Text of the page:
Veteran Stories:
Louis Le Moing

Air Force

  • Mr. Le Moing on May 27, 2010 in Portage-la-Prairie.

    Historica Canada
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"For example, in Holland the people were starving. It was terrifying. The villagers would come to see us to get a cup of tea that we would prepare on the fire outdoors."

Transcript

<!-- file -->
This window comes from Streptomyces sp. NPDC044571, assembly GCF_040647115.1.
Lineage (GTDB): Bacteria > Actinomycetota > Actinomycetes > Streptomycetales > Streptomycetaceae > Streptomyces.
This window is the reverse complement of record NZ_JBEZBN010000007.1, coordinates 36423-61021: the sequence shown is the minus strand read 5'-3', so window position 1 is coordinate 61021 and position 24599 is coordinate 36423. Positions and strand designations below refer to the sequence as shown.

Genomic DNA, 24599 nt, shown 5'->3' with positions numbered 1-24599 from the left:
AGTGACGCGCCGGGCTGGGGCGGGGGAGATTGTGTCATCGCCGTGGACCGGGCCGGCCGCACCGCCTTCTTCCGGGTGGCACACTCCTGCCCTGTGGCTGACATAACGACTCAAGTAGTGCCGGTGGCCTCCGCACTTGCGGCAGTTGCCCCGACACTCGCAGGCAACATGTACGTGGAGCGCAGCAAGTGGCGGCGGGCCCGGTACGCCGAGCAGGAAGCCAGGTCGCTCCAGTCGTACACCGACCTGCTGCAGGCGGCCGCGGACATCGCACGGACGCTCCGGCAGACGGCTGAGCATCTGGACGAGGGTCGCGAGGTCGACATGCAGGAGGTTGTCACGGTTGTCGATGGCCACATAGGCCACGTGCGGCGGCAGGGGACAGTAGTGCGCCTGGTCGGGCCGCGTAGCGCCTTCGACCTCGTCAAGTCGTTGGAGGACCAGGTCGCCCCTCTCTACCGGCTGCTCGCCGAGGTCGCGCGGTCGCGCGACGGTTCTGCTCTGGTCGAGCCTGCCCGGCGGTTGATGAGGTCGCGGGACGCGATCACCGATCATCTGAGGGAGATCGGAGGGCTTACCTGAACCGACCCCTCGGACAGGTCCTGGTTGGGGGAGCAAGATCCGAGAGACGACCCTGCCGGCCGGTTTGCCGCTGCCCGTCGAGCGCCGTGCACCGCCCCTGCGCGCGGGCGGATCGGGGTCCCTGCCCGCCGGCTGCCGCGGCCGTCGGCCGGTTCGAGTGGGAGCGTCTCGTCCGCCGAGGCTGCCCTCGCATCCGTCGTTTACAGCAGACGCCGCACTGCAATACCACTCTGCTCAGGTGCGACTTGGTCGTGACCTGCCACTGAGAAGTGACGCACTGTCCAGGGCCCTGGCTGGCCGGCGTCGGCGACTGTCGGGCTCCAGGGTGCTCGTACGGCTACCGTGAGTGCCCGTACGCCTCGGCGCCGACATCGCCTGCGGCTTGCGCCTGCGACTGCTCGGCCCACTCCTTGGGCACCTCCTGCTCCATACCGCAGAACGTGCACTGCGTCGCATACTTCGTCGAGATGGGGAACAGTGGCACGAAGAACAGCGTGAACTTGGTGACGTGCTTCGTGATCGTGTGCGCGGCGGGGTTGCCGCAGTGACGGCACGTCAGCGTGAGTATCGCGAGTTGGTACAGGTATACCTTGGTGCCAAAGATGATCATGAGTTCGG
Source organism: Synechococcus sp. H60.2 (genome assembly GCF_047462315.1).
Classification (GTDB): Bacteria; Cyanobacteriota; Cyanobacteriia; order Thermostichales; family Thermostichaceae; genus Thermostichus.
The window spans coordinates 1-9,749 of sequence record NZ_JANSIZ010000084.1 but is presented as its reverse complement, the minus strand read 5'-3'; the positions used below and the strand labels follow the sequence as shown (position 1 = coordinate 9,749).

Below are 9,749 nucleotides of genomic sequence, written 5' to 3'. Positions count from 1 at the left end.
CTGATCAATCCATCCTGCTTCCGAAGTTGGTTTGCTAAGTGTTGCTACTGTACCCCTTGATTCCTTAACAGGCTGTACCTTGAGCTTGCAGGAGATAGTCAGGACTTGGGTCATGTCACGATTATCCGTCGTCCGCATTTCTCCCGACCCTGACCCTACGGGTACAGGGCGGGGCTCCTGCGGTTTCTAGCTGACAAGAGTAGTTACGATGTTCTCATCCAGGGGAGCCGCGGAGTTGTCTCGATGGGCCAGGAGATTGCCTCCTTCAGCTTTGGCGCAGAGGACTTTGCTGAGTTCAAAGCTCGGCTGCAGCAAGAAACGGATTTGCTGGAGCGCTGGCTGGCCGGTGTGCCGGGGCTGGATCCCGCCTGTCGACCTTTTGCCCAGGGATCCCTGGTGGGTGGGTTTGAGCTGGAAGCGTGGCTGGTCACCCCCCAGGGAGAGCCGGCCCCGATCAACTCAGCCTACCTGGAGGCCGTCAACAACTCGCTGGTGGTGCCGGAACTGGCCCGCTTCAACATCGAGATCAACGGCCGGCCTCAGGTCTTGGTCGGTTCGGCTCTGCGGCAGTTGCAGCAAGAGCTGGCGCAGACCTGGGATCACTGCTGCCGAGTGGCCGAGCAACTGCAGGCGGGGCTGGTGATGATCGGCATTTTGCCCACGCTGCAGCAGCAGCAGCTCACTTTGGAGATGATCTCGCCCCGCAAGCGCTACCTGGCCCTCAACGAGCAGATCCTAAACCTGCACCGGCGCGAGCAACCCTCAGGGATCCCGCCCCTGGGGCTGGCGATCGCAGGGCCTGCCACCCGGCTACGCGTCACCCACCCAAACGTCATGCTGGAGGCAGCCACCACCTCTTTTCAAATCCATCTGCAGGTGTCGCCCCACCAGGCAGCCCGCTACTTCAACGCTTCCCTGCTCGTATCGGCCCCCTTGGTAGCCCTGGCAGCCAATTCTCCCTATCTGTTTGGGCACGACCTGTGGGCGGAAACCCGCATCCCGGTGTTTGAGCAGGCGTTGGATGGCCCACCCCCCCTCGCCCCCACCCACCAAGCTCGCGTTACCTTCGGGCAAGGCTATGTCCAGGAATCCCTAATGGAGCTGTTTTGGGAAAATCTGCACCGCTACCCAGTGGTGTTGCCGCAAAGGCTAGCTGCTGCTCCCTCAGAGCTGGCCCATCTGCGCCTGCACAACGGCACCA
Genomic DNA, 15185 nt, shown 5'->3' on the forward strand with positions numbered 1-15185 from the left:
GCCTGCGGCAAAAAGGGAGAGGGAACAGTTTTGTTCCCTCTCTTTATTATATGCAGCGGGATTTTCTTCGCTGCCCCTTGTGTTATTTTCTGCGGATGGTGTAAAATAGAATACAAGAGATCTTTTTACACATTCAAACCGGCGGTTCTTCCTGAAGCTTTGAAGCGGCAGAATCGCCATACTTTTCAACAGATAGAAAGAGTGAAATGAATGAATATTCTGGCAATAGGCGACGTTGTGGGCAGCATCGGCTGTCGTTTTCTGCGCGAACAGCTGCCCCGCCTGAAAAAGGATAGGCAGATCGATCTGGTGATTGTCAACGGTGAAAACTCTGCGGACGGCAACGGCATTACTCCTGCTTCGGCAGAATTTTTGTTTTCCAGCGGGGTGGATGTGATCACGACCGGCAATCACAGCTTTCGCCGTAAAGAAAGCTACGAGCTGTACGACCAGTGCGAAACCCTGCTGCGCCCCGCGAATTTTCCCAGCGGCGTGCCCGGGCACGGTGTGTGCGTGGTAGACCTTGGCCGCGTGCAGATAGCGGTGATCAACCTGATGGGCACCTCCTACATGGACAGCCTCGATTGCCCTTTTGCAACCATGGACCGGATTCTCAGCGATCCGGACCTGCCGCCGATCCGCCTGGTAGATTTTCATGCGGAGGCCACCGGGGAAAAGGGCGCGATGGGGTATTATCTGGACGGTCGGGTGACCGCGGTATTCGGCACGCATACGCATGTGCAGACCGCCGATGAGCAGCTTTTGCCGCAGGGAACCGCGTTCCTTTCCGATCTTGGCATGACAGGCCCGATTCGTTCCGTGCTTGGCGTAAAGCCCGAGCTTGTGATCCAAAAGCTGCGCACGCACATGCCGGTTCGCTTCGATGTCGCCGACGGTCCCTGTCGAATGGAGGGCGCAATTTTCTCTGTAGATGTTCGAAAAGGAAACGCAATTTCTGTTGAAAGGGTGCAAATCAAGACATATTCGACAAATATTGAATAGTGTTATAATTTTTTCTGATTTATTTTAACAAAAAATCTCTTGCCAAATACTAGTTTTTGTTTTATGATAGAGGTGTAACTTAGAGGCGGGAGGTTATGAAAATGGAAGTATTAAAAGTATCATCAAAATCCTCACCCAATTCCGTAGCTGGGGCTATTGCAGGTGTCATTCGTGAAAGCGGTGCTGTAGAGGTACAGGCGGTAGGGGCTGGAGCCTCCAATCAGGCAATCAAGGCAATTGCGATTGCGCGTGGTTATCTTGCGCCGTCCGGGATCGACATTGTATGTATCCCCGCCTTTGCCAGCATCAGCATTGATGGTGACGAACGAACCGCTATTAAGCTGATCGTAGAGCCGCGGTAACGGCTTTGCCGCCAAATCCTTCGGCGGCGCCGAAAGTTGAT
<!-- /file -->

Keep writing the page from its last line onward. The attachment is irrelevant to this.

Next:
My name is Louis Le Moing. I was born on May 5, 1920. I joined the Royal Canadian Air Force when I was 21 years old. If you were a Canadian at the time, you were called up to serve. Rather than be recruited by force- if I can put it that way- I chose to join the Air Force in Winnipeg. In the spring of 1945, I was sent to the continent; meaning France, Belgium, Holland and Germany. I also worked on four-engine planes in England, on Halifax bombers and Lancasters. But once I was on the continent, I mainly worked on small planes. It was called the AOP in English, the Air Observation Post. They directed artillery fire by radio. We had a half dozen of those little planes. You could land them on any airfield in Belgium, Holland, anywhere. I was in charge of maintaining the planes. The pilots were Canadian artillery officers who had experience and they directed the artillery fire. The planes flew very low in order to not be hit by anti-aircraft guns. Towards the end of the war, we saw a lot of sad things in different places. For example, in Holland the people were starving. It was terrifying. The villagers would come to see us to get a cup of tea that we would prepare on the fire outdoors. Often, when we received packages from home, the children would come see us and we would give them chocolate and other things. Then we went to Germany when the cease-fire began. I was near the North Sea, in a German town near Wilhelmshaven. Since I was responsible for those planes, I had an office. It had a table, a radio, a telephone and a revolver. At three o’clock in the afternoon on May 4 [1945], I knew that the cease-fire would begin at seven o’clock the next morning. The war was over. We returned towards the south to eventually arrive in England. We would stop from time to time. Once, we stopped in a field and we heard an explosion. We jumped in our vehicle and went to the village from where the noise had come. Bombs had been dropped on the railroads by Germans but they hadn’t exploded. Civilians had tried to clear away the shells. They were able to clear one away successfully but the second one exploded. When we got there, there were bits of Dutch people everywhere. It was a horrible massacre. I saw terrible things. When I was new and I heard the German 88s, [88mm anti-aircraft gun] the eighty-eights,they made a special sound. I didn’t know what it was. Nearby were some Polish soldiers who were supporting the Canadian Army with their tanks. I heard them speaking in their language. Then, all of a sudden, they hid under their tanks. I understood very quickly. A bomb has been dropped and when it exploded, it made a crater big enough to fit a house in. Young people from Manitoba…I am speaking for a lot of people when I say this… Young people, 18, 19, 20, 21 years old, they only knew their own small town, going to parties at night and working a little bit. The war changed me a lot. It matured me quite quickly. If I listened to the radio, it was for pleasure since I played violin when I was young. I was invited to parties. It was the good life, despite the fact that we didn’t have a lot of money - it was the hard times of the 1930s. After that, I saw a lot of people suffer; a lot of people get killed. I saw people in the hospital in London, England. The bombs would come and the sirens would ring. They would seek refuge in air-raid shelters. The people would sing and play piano and drink a beer. It was often said that Hitler lost the war when he decided to stop bombing the airbases. For a while, the planes couldn’t even take off due to the holes in the runway. He decided to bomb London in an effort to break the spirit of the British people but let me tell you, nobody can break their spirit. You have to give them that. From what I saw anyway, that was true. I say it to those who want to hear… When I was in Holland… I read and hear it still; the Canadians were very good to the Dutch. The Dutch are grateful towards Canadians and they talk about us everyday in their schools. Us as Canadians, we lost a lot of people. We lost many men. Too many. Sometimes we forget. In my opinion, what you’re doing here is a step in the right direction. We don’t want people to necessarily speak about the war everyday, but we don’t want people to forget either.
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